RSF – Reporters Sans Frontières (Autor)
Reporters Without Borders is outraged by the latest video of John Cantlie – a British journalist held hostage since November 2012 – that Islamic State released online on 27 October. It shows him doing a “report” from the Syrian town of Kobani, giving the Jihadi group’s take on the state of its battle with Kurdish fighters supported by the US-led international coalition.
John Cantlie is seen near Syria’s border with Turkey having to act as if he is a TV journalist delivering a news report from the front line. Wearing a black shirt, he addresses the camera, denying that the Jihadi combatants – the “Mujahideen” – have pulled out of Kobani, contrary to western media reports.
He says the international public is being fed information based on sources within the Kurdish militias and the White House in the absence of western media on the ground. “I can’t see any of their journalists here,” he says, as if were not Islamic State’s terrifying intimidation that is largely responsible for the lack of foreign reporters and the creation of news “black holes".
“In a cowardly fashion, Islamic State is exploiting Cantlie’s profession to feed its propaganda machine and is continuing to commit war crimes with complete impunity,” Reporters Without Borders secretary-general Christophe Deloire said.
“Subjected to unprecedented psychological pressure, Cantlie has no choice but to cooperate because Islamic State has not hesitated to use the most barbaric means to dispatch hostages and media workers who refused to be enlisted in its information war. Cantlie must be freed without delay so that he ceases to be used as standard-bearer of Islamic State’s news manipulation.”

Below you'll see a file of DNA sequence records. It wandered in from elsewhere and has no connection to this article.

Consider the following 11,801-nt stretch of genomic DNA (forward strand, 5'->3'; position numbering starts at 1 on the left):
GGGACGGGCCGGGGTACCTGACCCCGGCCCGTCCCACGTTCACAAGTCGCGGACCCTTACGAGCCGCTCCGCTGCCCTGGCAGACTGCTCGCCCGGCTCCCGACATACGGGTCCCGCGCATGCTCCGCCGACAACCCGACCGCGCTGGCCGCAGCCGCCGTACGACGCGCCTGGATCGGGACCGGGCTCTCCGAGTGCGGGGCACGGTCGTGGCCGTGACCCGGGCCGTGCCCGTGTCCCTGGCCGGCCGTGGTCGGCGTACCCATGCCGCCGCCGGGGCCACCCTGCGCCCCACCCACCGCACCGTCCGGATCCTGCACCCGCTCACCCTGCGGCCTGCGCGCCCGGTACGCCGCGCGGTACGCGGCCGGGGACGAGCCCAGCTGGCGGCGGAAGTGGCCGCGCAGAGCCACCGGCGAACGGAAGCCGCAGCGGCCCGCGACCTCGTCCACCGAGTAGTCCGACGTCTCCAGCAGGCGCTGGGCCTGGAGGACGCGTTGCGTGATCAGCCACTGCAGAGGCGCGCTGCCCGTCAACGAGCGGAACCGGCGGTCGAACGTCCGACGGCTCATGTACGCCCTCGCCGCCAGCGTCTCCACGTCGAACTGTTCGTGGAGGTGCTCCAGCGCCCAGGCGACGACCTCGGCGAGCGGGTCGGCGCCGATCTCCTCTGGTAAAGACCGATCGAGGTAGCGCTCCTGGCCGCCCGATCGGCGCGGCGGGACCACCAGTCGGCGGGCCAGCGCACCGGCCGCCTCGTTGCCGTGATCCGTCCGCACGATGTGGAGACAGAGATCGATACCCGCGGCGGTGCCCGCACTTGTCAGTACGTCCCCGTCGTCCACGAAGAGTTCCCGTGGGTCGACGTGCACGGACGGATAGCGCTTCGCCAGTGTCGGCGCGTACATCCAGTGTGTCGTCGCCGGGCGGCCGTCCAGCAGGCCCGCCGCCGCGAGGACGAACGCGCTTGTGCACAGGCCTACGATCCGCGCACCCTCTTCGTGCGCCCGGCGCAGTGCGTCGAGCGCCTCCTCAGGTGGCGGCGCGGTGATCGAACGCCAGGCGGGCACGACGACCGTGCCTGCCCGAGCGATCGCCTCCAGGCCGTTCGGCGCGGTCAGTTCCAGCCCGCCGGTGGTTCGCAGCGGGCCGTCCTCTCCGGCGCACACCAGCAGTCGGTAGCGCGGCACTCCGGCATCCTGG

Kidnapped with US journalist James Foley in November 2012, Cantlie already appeared in several IS videos entitled “Lend me your ears,” the first of which was released on 18 September. Sitting at a desk and dressed in orange, like a Guantanamo Bay detainee and like other hostages already executed by IS, he criticized the US and UK governments and the international coalition fighting IS.
In the latest video, he says waterboarding was used to punish hostages who tried to escape.
Cantlie’s sister appealed to IS on 13 October to resume a dialogue with the family. Before dying on 22 October, his father, Paul Cantlie recorded a video from his hospital bed on 3 October in which he also asked IS to release his son.
The most recent beheading of a journalist by IS was that of Raad Mohamed Al-Azaoui, an Iraqi cameraman decapitated in public in Iraq on 10 October. IS released its videos of James Foley and fellow US journalist Steven Sotloff being beheaded in Syria on 19 August and 2 September respectively.
IS has so far killed two US journalists, eight Syrian journalists and one Iraqi journalist. In addition to Cantlie, IS is holding nine Iraqi journalists in Iraq and around 20 Syrian journalists are missing or being held by IS and other armed groups in Syria.